A box girder (also known as a tubular girder) is a bridge in which the main beams comprise girders in the shape of a hollow box. The box girder normally comprises either prestressed concrete, structural steel, or a composite of steel and reinforced concrete. The box is typically rectangular or trapezoidal in cross-section. Box girder bridges are commonly used for highway flyovers and for modern elevated structures of light rail transport. Although normally the box girder bridge is a form of beam bridge, box girders may also be used on cable-stayed bridges and other forms.

Construction

If made of concrete, box girder bridges may be cast in place using falsework supports, removed after completion, or in sections if a segmental bridge. Box girders may also be prefabricated in a fabrication yard, then transported and emplaced using cranes. For steel box girders, the girders are normally fabricated off-site and lifted into place by crane, with sections connected by bolting or welding. If a composite concrete bridge deck is used, it is often cast-in-place using temporary falsework supported by the steel girder.

Either form of the bridge may also be installed using the technique of incremental launching. Under this method, gantry cranes are often used to place new segments onto the completed portions of the bridge until the bridge superstructure is completed

Applications

1- It is used for modern elevated structures of light rail transport.

2- Box girders are used for the construction of a cable-supported bridge, curved bridge, and footbridges.

3- It is rarely used in buildings, but they may be used in special circumstances, such as when loads are carried eccentrically to the beam axis.

Specifications

1- It can cover a range of spans from 25m up to the largest non-suspended concrete decks built; of the order of 300m.

2- Single box girders may also carry decks up to 30m wide.

3- For the longer span beams, beyond about 50m, they are practically the only feasible deck section.

4- Below 30m precast beams or voided slab decks are more suitable while above 50m a single cell box arrangement is usually more economical.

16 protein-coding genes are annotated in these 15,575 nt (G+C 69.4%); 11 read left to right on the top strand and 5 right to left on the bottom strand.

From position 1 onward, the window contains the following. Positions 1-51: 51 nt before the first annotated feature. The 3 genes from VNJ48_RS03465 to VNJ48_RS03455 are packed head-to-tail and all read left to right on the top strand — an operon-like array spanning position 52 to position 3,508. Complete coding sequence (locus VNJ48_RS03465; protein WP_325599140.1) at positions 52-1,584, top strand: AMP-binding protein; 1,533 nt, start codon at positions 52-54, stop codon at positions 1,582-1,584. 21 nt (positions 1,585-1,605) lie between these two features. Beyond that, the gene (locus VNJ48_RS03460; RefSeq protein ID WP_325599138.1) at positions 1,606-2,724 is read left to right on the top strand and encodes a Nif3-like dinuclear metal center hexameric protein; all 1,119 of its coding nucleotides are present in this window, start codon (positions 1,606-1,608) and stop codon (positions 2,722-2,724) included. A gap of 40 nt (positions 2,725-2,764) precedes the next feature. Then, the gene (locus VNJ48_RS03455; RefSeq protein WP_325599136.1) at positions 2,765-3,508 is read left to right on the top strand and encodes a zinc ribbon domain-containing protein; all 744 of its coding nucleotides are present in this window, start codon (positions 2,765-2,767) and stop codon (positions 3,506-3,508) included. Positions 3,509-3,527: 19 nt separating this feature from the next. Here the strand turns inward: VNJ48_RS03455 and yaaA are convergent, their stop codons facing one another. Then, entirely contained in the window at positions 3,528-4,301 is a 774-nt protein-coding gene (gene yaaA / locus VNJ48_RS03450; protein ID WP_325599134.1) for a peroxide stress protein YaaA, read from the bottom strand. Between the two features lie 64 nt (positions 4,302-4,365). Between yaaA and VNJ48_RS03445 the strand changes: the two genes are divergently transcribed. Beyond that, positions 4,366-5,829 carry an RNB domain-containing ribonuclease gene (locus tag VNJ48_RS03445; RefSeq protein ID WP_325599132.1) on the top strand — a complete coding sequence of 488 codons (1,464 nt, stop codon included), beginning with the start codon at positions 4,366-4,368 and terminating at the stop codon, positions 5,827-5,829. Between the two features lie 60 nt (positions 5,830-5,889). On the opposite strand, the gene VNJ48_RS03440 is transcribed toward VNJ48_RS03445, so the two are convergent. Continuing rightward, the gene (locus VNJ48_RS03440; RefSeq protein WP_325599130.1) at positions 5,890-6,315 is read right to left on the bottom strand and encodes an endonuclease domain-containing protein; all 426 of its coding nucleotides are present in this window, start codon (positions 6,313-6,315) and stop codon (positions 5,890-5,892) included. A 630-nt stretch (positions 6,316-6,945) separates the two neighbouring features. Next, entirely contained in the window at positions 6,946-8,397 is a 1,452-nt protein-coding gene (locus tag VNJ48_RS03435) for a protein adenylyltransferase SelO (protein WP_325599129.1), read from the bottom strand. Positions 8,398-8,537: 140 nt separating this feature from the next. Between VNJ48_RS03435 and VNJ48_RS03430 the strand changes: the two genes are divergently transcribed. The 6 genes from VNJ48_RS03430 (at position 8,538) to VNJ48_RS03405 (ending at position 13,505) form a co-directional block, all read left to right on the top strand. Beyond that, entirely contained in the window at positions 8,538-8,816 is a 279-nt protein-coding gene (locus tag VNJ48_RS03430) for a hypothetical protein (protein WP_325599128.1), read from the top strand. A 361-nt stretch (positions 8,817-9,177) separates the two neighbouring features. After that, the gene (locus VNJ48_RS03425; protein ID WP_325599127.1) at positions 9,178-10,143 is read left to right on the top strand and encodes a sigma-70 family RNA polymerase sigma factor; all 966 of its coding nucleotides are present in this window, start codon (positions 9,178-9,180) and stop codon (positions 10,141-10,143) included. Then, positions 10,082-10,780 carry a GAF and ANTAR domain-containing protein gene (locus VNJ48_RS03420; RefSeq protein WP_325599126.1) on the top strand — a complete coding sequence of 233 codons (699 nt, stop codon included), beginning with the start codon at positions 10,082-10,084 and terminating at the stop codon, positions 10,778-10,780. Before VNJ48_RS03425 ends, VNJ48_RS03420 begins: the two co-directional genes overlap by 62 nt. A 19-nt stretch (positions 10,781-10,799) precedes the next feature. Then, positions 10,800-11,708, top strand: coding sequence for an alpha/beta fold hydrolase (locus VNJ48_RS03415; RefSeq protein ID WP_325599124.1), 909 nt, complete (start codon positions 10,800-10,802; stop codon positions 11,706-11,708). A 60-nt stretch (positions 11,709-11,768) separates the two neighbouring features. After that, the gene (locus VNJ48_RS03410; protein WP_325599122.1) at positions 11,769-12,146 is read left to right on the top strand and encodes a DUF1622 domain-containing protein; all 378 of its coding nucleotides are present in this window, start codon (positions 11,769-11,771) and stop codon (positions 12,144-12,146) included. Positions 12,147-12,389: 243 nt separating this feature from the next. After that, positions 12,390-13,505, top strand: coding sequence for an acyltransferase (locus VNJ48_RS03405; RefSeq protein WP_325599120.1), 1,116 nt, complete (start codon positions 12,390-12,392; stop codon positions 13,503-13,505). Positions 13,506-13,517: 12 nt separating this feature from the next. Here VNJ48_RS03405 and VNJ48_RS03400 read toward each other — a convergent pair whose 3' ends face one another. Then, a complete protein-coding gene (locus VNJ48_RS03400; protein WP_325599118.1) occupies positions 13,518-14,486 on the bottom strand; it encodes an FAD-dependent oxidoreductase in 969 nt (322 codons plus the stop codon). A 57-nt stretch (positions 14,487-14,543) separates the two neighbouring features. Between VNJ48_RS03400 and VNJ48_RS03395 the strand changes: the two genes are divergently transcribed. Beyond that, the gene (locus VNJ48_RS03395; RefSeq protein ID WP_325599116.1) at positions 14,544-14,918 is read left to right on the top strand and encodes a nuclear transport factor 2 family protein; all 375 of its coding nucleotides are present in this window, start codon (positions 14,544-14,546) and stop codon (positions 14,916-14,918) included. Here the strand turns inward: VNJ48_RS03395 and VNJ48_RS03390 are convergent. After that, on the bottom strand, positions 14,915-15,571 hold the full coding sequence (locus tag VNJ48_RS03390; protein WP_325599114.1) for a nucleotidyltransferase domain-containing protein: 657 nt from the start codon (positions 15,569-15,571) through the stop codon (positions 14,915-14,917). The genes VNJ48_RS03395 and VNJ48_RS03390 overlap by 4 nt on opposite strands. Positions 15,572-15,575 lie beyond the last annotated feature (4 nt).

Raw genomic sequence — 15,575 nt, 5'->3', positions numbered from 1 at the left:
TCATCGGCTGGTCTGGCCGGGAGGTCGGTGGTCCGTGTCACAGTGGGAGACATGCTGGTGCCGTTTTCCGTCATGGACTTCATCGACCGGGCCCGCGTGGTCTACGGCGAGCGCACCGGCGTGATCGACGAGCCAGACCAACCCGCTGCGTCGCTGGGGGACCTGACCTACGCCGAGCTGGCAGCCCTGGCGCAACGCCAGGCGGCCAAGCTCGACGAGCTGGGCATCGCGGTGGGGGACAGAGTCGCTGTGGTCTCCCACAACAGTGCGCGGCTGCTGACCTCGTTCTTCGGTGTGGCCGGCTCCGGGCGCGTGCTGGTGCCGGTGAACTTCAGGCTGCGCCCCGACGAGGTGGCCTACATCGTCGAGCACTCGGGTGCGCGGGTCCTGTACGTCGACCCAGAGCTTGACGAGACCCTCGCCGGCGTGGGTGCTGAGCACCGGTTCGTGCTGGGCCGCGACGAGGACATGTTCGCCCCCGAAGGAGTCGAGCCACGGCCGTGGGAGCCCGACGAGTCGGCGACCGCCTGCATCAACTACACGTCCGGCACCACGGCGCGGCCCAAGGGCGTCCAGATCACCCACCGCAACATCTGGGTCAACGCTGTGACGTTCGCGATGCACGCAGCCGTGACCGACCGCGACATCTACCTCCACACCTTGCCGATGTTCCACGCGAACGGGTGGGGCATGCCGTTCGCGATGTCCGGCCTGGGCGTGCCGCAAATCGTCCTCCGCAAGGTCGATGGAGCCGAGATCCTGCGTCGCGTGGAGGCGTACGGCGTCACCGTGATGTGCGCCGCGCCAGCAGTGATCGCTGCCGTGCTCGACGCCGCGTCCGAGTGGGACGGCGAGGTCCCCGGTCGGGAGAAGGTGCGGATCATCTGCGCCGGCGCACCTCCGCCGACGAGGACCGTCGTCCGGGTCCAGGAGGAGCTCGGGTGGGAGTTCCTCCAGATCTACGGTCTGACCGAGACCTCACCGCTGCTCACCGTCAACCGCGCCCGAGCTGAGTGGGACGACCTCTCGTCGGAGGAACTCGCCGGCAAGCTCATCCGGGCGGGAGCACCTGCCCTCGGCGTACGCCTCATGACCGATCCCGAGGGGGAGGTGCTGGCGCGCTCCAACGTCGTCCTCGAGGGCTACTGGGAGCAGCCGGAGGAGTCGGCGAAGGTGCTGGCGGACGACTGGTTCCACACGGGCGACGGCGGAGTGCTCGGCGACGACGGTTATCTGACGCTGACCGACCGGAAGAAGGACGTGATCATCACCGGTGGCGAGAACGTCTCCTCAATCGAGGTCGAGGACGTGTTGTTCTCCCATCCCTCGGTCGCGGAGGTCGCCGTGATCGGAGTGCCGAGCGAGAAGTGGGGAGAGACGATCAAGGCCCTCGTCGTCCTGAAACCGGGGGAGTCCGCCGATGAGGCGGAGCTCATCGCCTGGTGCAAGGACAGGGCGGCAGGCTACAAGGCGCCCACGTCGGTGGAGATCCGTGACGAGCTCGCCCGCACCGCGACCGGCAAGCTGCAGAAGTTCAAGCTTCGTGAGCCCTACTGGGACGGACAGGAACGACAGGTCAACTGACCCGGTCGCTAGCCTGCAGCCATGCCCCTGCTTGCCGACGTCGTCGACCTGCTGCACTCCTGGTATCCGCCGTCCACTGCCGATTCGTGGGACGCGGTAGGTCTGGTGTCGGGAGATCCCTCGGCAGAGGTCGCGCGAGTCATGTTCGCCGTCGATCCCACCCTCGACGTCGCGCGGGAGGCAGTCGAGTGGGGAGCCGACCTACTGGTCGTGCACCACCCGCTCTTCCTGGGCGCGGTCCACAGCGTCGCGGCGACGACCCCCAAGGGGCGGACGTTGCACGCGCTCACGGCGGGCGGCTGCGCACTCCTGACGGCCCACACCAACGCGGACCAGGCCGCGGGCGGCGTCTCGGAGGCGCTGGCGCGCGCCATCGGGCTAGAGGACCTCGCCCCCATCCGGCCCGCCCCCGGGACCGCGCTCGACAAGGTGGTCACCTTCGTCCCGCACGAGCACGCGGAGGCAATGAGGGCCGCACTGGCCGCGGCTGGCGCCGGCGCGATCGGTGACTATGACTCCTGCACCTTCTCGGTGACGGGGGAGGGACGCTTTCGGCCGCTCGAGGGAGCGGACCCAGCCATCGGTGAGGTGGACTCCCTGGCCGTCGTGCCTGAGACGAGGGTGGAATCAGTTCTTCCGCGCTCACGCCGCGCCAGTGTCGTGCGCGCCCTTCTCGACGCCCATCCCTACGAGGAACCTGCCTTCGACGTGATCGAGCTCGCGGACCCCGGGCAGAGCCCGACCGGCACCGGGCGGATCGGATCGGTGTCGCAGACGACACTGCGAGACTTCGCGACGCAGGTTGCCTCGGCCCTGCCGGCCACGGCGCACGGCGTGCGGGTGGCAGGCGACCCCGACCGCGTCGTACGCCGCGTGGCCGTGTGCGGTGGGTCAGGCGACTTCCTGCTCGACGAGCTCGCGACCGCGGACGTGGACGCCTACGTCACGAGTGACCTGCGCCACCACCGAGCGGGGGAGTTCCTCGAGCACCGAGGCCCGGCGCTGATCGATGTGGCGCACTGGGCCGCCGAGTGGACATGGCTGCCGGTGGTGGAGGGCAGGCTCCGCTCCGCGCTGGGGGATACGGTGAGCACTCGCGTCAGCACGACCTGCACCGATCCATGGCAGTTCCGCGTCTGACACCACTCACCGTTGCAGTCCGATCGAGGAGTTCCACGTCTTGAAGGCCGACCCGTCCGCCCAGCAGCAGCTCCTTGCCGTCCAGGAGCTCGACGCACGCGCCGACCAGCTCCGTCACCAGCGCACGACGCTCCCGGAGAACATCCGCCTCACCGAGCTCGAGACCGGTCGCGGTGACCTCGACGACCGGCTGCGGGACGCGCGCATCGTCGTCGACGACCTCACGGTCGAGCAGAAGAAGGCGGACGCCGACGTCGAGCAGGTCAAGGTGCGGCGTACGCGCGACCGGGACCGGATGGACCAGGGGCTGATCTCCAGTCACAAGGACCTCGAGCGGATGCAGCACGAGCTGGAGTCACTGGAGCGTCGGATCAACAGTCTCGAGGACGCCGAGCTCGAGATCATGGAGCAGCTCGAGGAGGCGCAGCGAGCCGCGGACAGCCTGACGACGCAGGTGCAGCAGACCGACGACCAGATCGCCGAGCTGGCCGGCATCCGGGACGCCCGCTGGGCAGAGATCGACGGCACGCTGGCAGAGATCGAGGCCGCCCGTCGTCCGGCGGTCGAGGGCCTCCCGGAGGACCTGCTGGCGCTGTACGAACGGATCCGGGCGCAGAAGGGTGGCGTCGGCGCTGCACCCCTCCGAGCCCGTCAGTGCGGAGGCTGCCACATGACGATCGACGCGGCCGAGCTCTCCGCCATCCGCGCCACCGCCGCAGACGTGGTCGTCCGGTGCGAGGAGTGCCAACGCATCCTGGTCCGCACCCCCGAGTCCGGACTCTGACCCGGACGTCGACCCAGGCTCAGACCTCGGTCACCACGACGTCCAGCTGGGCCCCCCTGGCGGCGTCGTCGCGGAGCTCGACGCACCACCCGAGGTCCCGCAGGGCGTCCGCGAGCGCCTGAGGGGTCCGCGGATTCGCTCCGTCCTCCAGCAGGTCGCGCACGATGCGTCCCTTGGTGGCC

5- Single-cell box girder cast-in-situ are used for spans from 40m to 270m.

6- The box arrangement is done in order to give aesthetic appearance where the web of the box would act as a slender appearance when combined with a slim parapet profile.

7- Single box arrangements are effective for both the longitudinal and transverse designs, and they produce an economical solution for medium and long-span structures.

8- Single box deck is constructed span-by-span, using full-height scaffolding or trusses, or as balanced cantilever using form travellers. This could be particularly important for medium length bridges with spans between 40m and 55m.

Advantages of box girders

1- Reduce the requirement for support points

2- Have high strength and torsional stiffness that give greater and better suitability for horizontally curved bridges

3- Ensure enhanced durability

4- Require minimum maintenance of simple protective coatings as these have less exposed surface and only a few edges

Disadvantages

One of the principal burdens of box decks is that they are hard to cast-in-situ because of the detachment of the base piece and the need to remove the inward shade. Either the container must be outlined so that the whole cross-area might be thrown in one nonstop pour, or the cross-segment must be thrown in stages.

Uses of box girder bridges

1- Footbridges — Box girders are used for footbridges over 30m span. Box girder footbridges use an all-steel configuration as the entire cross-section including the parapets can be fabricated.

2- Railway bridges — The only option to accommodate the railway bridges where the construction depth is tightly constrained is box girders.

3- Highway bridges — These comprise composite box girders, curved bridges, cable-supported box girders and steel box girders.

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